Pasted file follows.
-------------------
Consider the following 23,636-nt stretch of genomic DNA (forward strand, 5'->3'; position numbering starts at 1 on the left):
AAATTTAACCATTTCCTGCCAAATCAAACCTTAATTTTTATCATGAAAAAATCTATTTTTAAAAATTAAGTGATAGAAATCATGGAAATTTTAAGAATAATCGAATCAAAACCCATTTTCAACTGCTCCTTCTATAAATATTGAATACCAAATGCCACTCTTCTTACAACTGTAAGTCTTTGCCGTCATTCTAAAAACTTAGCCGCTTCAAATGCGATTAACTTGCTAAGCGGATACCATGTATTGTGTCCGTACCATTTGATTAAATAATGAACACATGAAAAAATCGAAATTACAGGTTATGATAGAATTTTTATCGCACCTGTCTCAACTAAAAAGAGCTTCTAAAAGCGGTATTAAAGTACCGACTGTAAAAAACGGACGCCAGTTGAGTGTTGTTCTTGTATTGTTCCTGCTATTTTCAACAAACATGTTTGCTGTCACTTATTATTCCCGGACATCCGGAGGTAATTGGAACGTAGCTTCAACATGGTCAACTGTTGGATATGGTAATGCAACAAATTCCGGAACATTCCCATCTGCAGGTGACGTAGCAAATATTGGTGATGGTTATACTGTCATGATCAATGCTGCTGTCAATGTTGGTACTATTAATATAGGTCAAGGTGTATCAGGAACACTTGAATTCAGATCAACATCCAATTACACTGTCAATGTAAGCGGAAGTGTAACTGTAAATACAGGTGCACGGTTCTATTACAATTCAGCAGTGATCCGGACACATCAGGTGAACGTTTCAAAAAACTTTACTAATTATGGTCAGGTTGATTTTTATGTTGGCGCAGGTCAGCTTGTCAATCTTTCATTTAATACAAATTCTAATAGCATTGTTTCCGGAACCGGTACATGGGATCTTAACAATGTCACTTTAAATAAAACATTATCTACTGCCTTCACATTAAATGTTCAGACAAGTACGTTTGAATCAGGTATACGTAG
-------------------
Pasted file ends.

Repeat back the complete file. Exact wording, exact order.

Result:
Consider the following 23,636-nt stretch of genomic DNA (forward strand, 5'->3'; position numbering starts at 1 on the left):
AAATTTAACCATTTCCTGCCAAATCAAACCTTAATTTTTATCATGAAAAAATCTATTTTTAAAAATTAAGTGATAGAAATCATGGAAATTTTAAGAATAATCGAATCAAAACCCATTTTCAACTGCTCCTTCTATAAATATTGAATACCAAATGCCACTCTTCTTACAACTGTAAGTCTTTGCCGTCATTCTAAAAACTTAGCCGCTTCAAATGCGATTAACTTGCTAAGCGGATACCATGTATTGTGTCCGTACCATTTGATTAAATAATGAACACATGAAAAAATCGAAATTACAGGTTATGATAGAATTTTTATCGCACCTGTCTCAACTAAAAAGAGCTTCTAAAAGCGGTATTAAAGTACCGACTGTAAAAAACGGACGCCAGTTGAGTGTTGTTCTTGTATTGTTCCTGCTATTTTCAACAAACATGTTTGCTGTCACTTATTATTCCCGGACATCCGGAGGTAATTGGAACGTAGCTTCAACATGGTCAACTGTTGGATATGGTAATGCAACAAATTCCGGAACATTCCCATCTGCAGGTGACGTAGCAAATATTGGTGATGGTTATACTGTCATGATCAATGCTGCTGTCAATGTTGGTACTATTAATATAGGTCAAGGTGTATCAGGAACACTTGAATTCAGATCAACATCCAATTACACTGTCAATGTAAGCGGAAGTGTAACTGTAAATACAGGTGCACGGTTCTATTACAATTCAGCAGTGATCCGGACACATCAGGTGAACGTTTCAAAAAACTTTACTAATTATGGTCAGGTTGATTTTTATGTTGGCGCAGGTCAGCTTGTCAATCTTTCATTTAATACAAATTCTAATAGCATTGTTTCCGGAACCGGTACATGGGATCTTAACAATGTCACTTTAAATAAAACATTATCTACTGCCTTCACATTAAATGTTCAGACAAGTACGTTTGAATCAGGTATACGTAG